Kevin’s letter to the local church Presbytery officials concerned a piece of

aboriginal land stolen by the United Church and then resold to the church’s
corporate benefactors. Such a theft was hardly an unusual event, but in this
case it was one fraught with major fall out once it was made known. For
Kevin’s discovery of the theft of Lot 363 on the Ahousaht reservation near
Tofino opened the lid on a hidden deal between his church, the provincial
government and the largest logging company in the world, Weyerhauser, that
stood to profit all involved by over two billion dollars.

Kevin’s letter was amazingly naive, in hindsight. It asked that, in accordance

with church policy, the land be returned at no charge to its rightful owners,
the Ahousaht tribe. But that of course would have “upset the whole apple
cart”, to quote the provincial Aboriginal Affairs minister John Cashore –
another United Church clergyman – whose government was a major
shareholder in the company. And so the word went out from more than one
boardroom for someone to deal with this meddlesome priest.

Foster Freed and Phil Spencer volunteered. They were the point men in
Kevin’s destruction. They had gone to seminary with the man and they had
his trust. By their own admission, both of them were chomping at the bit to
prove they had the right stuff to climb higher in the church rungs; they were
indeed subsequently rewarded with higher positions in the church for their
ruination of Kevin Annett, Freed as B.C. Conference President and Spencer,
ironically, as its head of Pastoral Relations. They had also proven themselves
to the civil authorities, by flagging Kevin to the local RCMP when he’d told
them accounts of children being killed in their church’s Alberni Indian
residential school.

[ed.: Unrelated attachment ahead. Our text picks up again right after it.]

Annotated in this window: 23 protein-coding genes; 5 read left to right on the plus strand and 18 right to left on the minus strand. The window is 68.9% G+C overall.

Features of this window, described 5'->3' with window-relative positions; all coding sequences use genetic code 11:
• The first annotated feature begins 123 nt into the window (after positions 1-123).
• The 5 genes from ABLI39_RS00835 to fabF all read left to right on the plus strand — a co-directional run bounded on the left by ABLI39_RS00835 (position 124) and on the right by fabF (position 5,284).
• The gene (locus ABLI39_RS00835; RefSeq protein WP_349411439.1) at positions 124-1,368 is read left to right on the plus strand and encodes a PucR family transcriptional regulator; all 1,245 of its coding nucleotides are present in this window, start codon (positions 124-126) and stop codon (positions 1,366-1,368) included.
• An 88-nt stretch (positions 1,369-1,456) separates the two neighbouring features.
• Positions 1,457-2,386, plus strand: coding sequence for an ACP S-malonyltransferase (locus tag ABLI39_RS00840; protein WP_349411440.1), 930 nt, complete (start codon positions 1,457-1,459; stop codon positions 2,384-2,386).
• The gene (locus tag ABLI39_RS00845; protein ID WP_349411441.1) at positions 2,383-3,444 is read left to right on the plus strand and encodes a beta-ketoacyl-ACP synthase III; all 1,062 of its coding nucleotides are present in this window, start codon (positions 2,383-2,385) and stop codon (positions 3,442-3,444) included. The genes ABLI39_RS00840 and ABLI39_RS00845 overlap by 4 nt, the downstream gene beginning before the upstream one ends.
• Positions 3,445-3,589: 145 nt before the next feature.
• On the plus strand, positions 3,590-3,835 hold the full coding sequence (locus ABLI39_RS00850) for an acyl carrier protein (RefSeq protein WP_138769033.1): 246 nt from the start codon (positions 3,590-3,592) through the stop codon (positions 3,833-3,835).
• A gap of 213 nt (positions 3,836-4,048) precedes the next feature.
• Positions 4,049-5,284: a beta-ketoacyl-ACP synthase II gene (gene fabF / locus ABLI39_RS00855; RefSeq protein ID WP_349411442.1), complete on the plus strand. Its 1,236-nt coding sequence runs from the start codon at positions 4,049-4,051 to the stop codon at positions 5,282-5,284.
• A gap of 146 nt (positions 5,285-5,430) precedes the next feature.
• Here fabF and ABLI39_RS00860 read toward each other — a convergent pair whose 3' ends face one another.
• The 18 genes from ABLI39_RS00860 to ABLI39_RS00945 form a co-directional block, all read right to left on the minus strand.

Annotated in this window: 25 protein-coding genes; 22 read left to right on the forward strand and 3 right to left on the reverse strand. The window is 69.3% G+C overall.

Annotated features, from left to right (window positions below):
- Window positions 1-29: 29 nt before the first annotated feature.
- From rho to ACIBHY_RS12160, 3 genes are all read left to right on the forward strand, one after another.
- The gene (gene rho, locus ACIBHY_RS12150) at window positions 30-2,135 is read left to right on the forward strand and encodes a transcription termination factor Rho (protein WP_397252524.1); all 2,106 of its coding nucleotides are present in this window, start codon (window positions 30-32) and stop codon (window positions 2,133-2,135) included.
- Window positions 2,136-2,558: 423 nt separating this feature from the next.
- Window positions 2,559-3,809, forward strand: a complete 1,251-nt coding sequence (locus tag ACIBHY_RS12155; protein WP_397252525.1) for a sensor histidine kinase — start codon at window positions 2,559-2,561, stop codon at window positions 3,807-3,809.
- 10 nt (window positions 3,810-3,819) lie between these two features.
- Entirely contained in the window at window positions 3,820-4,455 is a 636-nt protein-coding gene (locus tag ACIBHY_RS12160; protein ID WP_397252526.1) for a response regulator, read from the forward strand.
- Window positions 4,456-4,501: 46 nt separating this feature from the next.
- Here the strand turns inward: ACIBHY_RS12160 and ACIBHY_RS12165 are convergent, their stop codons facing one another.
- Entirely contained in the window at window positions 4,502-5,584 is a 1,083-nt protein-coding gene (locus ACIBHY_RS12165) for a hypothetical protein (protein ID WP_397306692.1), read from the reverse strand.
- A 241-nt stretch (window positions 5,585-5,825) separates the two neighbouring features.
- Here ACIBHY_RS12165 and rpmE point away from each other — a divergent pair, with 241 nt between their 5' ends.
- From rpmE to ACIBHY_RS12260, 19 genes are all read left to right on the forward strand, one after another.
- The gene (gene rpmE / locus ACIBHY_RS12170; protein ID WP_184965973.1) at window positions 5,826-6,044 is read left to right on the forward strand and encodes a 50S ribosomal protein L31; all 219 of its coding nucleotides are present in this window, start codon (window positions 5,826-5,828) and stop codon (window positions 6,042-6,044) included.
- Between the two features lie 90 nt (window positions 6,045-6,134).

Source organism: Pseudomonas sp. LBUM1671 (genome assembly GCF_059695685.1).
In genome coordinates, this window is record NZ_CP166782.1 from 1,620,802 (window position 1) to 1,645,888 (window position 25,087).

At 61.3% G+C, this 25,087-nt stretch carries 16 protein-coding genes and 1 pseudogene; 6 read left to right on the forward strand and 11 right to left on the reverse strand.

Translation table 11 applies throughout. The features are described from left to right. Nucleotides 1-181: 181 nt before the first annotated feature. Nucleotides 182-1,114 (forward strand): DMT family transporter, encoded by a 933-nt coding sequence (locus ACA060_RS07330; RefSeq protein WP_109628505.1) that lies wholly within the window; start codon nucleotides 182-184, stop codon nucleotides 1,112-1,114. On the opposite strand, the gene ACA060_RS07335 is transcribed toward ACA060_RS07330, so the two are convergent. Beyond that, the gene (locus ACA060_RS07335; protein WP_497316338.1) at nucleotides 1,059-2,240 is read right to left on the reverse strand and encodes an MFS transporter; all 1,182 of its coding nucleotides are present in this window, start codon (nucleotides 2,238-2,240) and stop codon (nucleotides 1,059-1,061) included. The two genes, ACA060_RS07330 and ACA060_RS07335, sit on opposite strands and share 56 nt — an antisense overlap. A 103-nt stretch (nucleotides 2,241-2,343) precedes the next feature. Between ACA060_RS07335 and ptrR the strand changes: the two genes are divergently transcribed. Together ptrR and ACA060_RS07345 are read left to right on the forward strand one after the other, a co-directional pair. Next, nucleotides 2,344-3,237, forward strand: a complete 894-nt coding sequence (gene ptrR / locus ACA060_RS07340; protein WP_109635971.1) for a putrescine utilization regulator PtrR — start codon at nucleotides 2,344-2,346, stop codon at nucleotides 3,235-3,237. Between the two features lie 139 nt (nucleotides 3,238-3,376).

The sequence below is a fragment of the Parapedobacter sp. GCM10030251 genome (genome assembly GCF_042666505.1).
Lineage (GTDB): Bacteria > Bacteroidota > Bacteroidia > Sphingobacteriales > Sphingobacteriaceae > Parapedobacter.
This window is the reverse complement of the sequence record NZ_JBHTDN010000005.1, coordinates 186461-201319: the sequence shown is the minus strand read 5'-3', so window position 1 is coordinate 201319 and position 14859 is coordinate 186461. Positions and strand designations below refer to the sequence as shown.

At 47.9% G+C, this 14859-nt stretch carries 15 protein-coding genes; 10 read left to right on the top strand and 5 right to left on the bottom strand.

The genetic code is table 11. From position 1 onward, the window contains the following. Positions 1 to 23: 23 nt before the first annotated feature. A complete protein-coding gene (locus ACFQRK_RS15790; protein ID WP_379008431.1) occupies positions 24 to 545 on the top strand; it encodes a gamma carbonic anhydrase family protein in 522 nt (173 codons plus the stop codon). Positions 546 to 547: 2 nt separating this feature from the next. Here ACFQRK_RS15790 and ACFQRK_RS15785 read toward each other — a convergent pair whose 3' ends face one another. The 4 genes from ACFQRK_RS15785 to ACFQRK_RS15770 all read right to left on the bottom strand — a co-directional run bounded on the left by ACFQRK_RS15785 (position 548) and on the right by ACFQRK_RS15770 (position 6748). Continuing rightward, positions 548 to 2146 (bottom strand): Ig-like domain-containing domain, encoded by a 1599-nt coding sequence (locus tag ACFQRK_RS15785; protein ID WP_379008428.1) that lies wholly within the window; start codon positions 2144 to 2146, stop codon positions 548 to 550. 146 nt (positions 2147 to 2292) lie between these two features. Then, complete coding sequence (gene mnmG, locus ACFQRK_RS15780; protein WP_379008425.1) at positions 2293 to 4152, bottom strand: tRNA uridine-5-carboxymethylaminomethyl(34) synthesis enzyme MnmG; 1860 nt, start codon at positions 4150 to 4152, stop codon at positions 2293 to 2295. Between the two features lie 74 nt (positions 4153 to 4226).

And so, encouraged by the national church office, its lawyer Jon Jessiman and
B.C. government minister John Cashore, Freed and Spencer formed a secret
“oversight committee” to arrange not only Kevin’s firing and defrocking but
the blackening of his name and employability in church circles. Neither Kevin
nor his congregation nor even other United Church officials knew of this
shadowy committee, or its game plan.

Now here’s where it gets even sleazier and more revealing.

Apparently with the go-ahead from Jon Jessiman, Phil Spencer approached
Kevin’s wife, Anne McNamee, months before they actually fired him. Spencer
offered to arrange church funding for Anne’s divorce if she agreed to leave
Kevin after the boot came down on him, and if she helped spy on him and
purloin his personal files. Spencer also assured her that the church could
“arrange” for her to get full custody of their two daughters in Family Court,
as long as she played ball. Anne accepted the deal, and eventually she did
indeed win legal custody over their kids after she’d disappeared with them
following Kevin’s firing. The United Church paid Anne’s lawyer Ron Huinink
at least $28,000 during the McNamee-Annett divorce and custody trial in
early 1996.

This was not simply another sordid, in-house church slam-dunking of an

inconvenient heretic. Spencer – a low-level clergyman who was a relative
nobody – acted with complete impunity and without apparent fear of
consequence, knowing that the court system would be on his side. Nobody in
his position acts that way unless they know their back is being seriously
covered by bigger forces.
Who and what those forces were became starkly obvious as the tragedy
played itself out. As Kevin Annett was first fired without cause, and then
stripped of his children and defrocked without a semblance of due process,
and finally blacklisted, made unemployable and publicly branded as a social
pariah across Canada, ever-higher levels of church, state and big money
stepped in to lead the attack on this lone clergyman. That in itself began to
awaken a lot of people to not only Kevin Annett but more importantly, to the
crimes he was unearthing. As a colleague of mine at the Globe and Mail
newspaper wondered aloud in 1998,

“Why did these jokers spend over $300,000 to get rid of just one of their
ministers? And why was it all done so publicly? Who ever wants to wash their
dirty laundry in public unless it’s to make an example of someone?”

Fortunately for posterity, nobody expected Kevin Annett to be so resilient and

tough. Stripped of everything, he just wouldn’t give up documenting stories
and holding public protests about the residential school crimes, and of what
he’d learned through bitter personal loss and experience. And the longer
Kevin persisted over the years, the more an even uglier truth began to emerge.